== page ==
Table 3 shows the daily test results of a patient who was confirmed to be infected with SARS-CoV-2 using the Allplex 2019-nCoV kit, as an example for follow-up to make a decision for release from quarantine (note that this does not represent a typical case).

When retesting a follow-up sample, some genes are often detected and some are not, and the types of detected genes often change (Table 3). For example, a retest of a sample that was positive for both the E and N genes in the first test may show that the sample is positive for the RdRp and N genes in the follow-up. Based on the experience from hospitals with many confirmed patients, the N gene appears to remain detectable longer than other genes in many cases. Therefore, it is important to interpret the results carefully when a sample from a confirmed patient is being tested for deciding on quarantine release. Avoiding simple application of the manufacturers’ suggested interpretation criteria is strongly advised. We recommend reporting the result as “positive” regardless of the Ct value if all target genes of the kit are amplified in the follow-up sample of a confirmed patient. An “Indeterminate (inconclusive)” result should be reported, if one or more, but not all genes included in the kit show an amplification curve after the cut-off when using a follow-up sample. If the amplification curve shows an exponential function, an “indeterminate” result should be reported, along with an explanation to clinicians that this does not mean “negative.” This should be explicitly stated in the report in the case of a confirmed patient’s sample being tested at a referral laboratory.

The KCDC’s criteria for the quarantine release of patients with COVID-19 include clinical improvement with negative results from at least two consecutive respiratory samples collected ≥24 hours apart [17]. As for the United States Centers for Disease Control and Prevention, the test-based criteria for discontinuation of transmission-based precautions is the resolution of fever without the use of antipyretic drugs, improvement of respiratory symptoms, and negative results for SARS-CoV-2 RNA from at least two consecutive respiratory samples collected ≥24 hours apart [18]. Thus, two consecutive negative results from respiratory samples and clinical judgement are the minimum requirements for quarantine release.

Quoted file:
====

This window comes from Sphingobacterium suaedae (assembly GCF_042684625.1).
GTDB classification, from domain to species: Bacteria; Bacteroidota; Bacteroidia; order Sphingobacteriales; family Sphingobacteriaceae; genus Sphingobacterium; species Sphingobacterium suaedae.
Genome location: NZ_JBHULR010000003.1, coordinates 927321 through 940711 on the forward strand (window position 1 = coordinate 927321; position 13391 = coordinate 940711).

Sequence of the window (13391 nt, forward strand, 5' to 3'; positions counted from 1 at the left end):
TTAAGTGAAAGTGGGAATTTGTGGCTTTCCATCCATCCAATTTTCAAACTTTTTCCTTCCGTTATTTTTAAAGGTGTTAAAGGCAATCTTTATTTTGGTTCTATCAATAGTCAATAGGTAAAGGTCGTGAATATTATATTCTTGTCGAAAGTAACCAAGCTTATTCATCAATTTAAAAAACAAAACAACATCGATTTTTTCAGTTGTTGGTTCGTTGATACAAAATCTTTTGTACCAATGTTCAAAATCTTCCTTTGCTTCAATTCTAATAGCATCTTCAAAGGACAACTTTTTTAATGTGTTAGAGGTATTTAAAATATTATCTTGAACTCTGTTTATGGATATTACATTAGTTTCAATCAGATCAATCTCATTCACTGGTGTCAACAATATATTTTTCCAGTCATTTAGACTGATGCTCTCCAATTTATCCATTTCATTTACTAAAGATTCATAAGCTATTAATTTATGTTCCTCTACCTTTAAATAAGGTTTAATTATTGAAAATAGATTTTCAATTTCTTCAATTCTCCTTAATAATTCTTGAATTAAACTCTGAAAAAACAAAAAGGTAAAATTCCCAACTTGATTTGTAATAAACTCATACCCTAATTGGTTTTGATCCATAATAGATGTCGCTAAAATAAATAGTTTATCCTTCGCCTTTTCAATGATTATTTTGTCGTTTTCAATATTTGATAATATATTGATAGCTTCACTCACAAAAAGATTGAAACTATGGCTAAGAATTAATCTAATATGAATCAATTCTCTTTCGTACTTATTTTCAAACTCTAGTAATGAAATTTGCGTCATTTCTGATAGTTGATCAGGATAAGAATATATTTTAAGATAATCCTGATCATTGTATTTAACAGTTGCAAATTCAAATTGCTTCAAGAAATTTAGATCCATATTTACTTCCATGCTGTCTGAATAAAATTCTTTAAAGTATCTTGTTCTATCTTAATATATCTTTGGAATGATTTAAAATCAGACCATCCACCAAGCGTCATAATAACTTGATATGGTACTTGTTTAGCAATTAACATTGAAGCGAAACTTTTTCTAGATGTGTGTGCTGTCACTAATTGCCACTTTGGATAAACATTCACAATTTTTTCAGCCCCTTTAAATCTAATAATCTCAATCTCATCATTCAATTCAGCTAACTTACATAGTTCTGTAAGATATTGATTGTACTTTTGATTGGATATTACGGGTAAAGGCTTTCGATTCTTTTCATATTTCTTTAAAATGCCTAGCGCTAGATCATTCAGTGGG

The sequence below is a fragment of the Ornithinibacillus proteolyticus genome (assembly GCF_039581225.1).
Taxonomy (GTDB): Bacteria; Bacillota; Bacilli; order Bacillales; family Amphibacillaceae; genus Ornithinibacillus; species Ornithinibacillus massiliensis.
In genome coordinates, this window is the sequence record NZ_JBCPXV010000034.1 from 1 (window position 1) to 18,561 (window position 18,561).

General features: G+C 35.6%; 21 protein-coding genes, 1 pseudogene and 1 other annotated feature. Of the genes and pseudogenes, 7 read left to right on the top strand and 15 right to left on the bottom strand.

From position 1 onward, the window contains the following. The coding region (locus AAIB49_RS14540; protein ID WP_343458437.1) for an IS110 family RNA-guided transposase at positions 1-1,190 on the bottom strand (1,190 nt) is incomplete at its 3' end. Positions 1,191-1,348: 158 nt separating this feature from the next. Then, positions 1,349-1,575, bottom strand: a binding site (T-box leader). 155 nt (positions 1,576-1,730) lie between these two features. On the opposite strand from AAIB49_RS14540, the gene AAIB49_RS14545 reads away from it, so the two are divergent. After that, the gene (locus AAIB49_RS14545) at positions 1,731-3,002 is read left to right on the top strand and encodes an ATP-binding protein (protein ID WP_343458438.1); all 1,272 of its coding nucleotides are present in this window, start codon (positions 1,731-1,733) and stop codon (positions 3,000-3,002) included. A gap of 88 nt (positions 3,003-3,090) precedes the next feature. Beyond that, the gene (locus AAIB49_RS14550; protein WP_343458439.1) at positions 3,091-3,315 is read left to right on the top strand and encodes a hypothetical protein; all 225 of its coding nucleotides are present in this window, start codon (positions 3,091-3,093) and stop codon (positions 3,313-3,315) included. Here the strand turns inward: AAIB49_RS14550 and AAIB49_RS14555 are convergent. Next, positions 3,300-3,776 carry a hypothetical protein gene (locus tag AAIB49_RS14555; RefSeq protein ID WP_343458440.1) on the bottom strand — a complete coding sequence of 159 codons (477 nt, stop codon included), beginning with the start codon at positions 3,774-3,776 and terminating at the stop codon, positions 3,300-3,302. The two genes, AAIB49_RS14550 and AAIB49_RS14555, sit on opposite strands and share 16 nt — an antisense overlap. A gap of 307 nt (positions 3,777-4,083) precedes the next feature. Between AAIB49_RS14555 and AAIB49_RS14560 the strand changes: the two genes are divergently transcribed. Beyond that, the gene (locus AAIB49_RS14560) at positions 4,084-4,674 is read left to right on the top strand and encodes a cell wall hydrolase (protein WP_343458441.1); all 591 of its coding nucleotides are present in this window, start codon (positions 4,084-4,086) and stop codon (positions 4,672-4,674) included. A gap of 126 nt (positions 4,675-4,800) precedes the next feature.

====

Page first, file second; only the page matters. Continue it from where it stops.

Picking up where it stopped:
Several EUA real-time RT-PCR assays for SARS-CoV-2 have enabled rapid diagnosis of COVID-19 with subsequent improvement in infection control. However, proper testing and interpretation of results require understanding the strengths and limitations of EUA assays. Results of molecular diagnostic testing for COVID-19 should be interpreted in the context of the individual case presentation, clinical illness, and epidemiological correlations.

Fig. 1.

Swab products available in Korea and how to use them. (A) Commercial flocked swabs and universal transport media (UTM). eNAT and FLOQSwab (Copán, Brescia, Italy), UTM and FLOQSwab (Copán), UTM (Copán) and HydraFlocked (Diagnostic Hybrids, Athens, OH, USA), and REST UTM and NFS-Swab Applicator (Noble Bio, Hwaseong, Korea) (left to right). (B) Breaking swab shaft between lid and upper rim of UTM.

Abbreviation: UTM, universal transport medium.

Fig. 2.

Nonspecific E gene amplification using Allplex 2019-nCoV assay. (A) Raw data obtained using Seegene Viewer (Seegene, Seoul, Korea). (B) Raw data obtained using CFX96 Real-Time Detection System. Circles show non-exponential noise curves.

Cycle threshold values of nasopharyngeal swabs and oropharyngeal swabs from five COVID-19 patients, tested using the Allplex 2019-nCoV kit (Seegene, Seoul, Korea)

PatientNasopharyngeal swabOropharyngeal swab

E geneRdRp geneN geneE geneRdRp geneN gene





Median (range)19.28 (17.75–22.61)20.34 (18.95–24.88)22.70 (21.04–25.18)24.33 (18.74–27.59)28.63 (20.86–37.61)31.06 (22.58–39.46)

The characteristics of six EUA real-time RT-PCR assays for COVID-19 diagnosis

EUA assayTarget geneTubes/sampleRNA/each tube (μL)ICIC addition toInstrument usedIndicating COVID-19
PowerChek 2019-nCoV (Kogenebiotech, Seoul, Korea)E, RdRp25Recombinant plasmid DNAPCR mixtureApplied Biosystems 7500 FAST and 7500 Real-Time PCR System (Thermo Fisher Scientific, Waltham, MA, USA), CFX96 Real-Time Detection System (Bio-Rad, Hercules, CA, USA)*E Ct ≤35 and RdRp Ct ≤35
Allplex 2019-nCoV (Seegene, Seoul, Korea)E, RdRp, N18BacteriophageSampleCFX96 Real-Time Detection SystemE Ct ≤40, RdRp Ct ≤40, and N Ct ≤40
Standard M nCoV Real-Time Detection (SD Biosensors, Suwon, Korea)E, ORF1ab (RdRp)110LentivirusPCR mixture (0.5 μL) or sample (5 μL)Applied Biosystems 7500 FAST and 7500 Real-Time PCR System, CFX96 Real-Time Detection SystemE Ct ≤36 and ORF1ab Ct ≤36